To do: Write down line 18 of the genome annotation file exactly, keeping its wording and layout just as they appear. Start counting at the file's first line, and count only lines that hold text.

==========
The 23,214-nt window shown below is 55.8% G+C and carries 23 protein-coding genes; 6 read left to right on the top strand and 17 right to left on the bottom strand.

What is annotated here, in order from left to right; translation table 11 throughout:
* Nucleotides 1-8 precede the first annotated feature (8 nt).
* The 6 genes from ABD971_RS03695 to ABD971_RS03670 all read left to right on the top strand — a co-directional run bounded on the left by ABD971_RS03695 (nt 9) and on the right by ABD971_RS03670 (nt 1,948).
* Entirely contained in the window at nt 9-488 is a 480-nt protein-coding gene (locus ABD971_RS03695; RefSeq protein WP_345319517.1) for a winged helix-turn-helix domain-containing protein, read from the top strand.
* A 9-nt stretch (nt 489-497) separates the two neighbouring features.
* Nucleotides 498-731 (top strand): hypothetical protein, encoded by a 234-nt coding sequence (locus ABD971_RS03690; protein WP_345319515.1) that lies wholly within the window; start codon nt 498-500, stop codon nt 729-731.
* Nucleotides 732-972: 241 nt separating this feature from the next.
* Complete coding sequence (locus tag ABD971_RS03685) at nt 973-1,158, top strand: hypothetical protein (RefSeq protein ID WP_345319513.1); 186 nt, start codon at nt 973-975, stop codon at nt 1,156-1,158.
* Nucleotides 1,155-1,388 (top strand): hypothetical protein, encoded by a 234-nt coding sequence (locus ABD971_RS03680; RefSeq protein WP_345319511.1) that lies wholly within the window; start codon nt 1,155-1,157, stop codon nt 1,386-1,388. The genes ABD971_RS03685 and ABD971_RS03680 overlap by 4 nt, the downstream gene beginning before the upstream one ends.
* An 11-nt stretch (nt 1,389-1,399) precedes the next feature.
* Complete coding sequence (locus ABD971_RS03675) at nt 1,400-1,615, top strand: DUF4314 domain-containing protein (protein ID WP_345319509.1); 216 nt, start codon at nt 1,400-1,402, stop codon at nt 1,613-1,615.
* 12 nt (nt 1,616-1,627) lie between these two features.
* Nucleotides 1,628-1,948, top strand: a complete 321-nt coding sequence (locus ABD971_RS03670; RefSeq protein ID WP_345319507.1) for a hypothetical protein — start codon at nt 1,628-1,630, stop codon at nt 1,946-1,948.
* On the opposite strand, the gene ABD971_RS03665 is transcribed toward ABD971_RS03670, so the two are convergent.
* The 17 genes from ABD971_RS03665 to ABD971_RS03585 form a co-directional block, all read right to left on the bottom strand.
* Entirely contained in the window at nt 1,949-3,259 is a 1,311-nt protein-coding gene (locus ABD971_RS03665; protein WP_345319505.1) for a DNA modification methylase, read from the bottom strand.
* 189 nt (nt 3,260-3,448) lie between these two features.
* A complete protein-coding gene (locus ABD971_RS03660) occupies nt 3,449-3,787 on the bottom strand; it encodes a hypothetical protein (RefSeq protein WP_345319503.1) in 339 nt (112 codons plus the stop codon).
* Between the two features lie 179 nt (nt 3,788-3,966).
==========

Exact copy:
* 189 nt (nt 3,260-3,448) lie between these two features.